As the effects of the Great Recession on economic confidence begin to wane, construction projects are on the rise. One of the most exciting elements of these new real estate developments is their usage of some of the newest green construction techniques in commercial real estate. Not only do these features provide environmental benefits like lower energy usage and carbon emissions, but they also save builders money through a rising opportunity for municipal incentives.
There was a great article in howstuffworks.com on some of the most valuable and effective advances in green building. Here are a couple of the highlights!
Used in windows, electrochromic glass uses nanotechnology to electrically change windows between translucent and opaque depending on the amount of light coming into the space. This serves to save energy by reducing the stress on a heating/cooling system. For example, when sunlight comes into a space, it heats it up, sometimes to an extent where you need to compensate by using a central cooling system. This is inefficient and can wind up costing a lot of money to regulate. By regulating the amount of light that can come into the space with a centralized electric system controlling the electrochromic glass, it becomes possible to largely control temperature without the use of an HVAC system.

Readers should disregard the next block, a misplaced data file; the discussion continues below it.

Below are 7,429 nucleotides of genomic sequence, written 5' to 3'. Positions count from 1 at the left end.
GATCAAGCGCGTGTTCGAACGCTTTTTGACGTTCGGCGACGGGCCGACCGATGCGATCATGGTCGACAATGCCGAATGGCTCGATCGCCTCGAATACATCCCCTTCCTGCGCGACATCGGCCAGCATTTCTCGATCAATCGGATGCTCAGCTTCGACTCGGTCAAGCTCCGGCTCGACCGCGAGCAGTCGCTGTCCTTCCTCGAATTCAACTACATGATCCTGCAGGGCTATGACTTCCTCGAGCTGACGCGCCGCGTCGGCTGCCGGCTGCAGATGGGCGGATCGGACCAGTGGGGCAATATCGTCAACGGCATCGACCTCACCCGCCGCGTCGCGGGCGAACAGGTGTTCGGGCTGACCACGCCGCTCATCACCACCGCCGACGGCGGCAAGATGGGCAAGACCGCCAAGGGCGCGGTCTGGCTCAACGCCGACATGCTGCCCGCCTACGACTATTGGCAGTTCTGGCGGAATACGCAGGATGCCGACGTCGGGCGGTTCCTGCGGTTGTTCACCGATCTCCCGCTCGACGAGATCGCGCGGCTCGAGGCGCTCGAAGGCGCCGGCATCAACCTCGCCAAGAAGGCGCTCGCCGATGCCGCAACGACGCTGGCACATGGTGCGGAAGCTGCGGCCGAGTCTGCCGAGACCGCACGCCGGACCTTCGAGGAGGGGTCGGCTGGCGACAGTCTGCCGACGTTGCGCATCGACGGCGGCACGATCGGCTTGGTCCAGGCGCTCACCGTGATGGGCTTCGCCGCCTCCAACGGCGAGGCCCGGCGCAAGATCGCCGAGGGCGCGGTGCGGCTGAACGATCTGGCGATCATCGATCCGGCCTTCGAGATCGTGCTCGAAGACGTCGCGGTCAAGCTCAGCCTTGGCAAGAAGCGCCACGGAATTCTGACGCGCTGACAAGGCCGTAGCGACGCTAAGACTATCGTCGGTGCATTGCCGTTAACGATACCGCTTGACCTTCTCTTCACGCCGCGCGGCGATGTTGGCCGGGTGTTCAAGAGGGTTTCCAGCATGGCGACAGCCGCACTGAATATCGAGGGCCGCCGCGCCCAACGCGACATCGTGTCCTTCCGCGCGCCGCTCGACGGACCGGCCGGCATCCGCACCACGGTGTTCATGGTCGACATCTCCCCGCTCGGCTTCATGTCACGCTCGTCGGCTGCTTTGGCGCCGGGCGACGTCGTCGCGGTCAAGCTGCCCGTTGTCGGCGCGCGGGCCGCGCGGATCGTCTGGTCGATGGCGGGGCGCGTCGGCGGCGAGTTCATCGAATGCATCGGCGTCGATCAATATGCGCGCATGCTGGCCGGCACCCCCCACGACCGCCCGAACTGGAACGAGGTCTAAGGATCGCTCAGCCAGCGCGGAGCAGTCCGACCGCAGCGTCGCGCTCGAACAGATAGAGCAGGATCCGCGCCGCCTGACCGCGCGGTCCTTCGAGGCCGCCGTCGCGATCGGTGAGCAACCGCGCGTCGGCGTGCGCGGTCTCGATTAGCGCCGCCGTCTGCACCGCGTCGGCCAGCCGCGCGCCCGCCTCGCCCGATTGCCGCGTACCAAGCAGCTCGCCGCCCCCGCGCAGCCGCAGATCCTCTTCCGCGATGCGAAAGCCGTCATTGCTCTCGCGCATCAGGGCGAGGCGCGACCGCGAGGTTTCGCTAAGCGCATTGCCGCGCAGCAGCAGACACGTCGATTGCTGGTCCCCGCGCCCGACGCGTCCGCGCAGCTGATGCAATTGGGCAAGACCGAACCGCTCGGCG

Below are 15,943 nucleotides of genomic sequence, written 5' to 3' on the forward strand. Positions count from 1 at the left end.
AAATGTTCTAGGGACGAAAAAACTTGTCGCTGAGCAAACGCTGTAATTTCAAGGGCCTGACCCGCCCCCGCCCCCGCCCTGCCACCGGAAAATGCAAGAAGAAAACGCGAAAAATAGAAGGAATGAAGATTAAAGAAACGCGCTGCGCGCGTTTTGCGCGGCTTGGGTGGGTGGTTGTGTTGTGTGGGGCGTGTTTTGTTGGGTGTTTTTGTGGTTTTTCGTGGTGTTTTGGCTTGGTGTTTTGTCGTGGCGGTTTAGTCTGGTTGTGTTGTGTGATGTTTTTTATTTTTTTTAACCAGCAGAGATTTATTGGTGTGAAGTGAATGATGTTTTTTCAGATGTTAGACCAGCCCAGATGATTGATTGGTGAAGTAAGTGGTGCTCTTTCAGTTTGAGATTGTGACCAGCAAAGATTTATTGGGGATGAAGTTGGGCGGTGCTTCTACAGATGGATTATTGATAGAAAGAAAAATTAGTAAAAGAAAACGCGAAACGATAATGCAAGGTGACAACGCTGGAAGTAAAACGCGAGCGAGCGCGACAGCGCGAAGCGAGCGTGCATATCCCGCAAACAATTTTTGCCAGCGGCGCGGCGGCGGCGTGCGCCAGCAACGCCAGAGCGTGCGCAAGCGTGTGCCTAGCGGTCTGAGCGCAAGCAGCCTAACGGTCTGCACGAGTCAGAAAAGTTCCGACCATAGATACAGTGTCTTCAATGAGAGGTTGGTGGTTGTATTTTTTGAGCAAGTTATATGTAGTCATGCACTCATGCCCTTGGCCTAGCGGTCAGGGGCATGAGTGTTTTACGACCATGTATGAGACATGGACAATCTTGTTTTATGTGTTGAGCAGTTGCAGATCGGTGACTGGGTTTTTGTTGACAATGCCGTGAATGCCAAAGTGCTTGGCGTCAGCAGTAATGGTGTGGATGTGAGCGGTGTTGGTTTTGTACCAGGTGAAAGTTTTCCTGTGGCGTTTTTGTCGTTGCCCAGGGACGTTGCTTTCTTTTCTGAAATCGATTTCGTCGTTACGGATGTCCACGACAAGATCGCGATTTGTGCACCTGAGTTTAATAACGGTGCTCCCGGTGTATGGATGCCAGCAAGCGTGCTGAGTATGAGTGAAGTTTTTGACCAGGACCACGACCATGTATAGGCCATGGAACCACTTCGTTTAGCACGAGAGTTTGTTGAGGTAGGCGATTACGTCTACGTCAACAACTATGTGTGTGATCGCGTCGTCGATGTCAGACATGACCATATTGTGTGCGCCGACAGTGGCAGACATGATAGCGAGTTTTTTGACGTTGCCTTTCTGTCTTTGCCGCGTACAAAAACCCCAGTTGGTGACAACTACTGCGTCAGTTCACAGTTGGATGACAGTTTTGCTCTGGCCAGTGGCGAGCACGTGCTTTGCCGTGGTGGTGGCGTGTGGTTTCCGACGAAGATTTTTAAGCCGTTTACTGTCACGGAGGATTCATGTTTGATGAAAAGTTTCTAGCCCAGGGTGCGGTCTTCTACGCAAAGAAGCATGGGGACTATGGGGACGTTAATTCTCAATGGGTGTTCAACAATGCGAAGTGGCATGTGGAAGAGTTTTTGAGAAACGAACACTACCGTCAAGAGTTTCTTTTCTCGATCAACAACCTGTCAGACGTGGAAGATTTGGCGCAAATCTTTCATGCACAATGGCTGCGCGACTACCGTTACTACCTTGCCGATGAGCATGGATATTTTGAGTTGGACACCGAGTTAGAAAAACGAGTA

This is one of the most exciting technologies, which uses natural materials that would otherwise be deemed waste and unusable to provide strong, high-integrity building materials. Using a combination of bulk waste materials, mycelium, and heat, builders can create an incredibly material for walls. Basically, if you put the waste and mycelium together, the spores will grow to fill its container. Using heat on the outside, the growth stops at whatever point the builder desires. Even though the organic waste and mycelium is biodegradable, the casing for these bricks could be made out of a long-lasting material like aluminum for support. We should see a rapidly increased use of this technology because it’s cheap and doesn’t require toxic chemicals to produce.
The benefits of switching to green building are clear. It’s becoming cheaper to use them now and will be in the long run in terms of energy bills and the toll taken on the planet’s environment as a whole.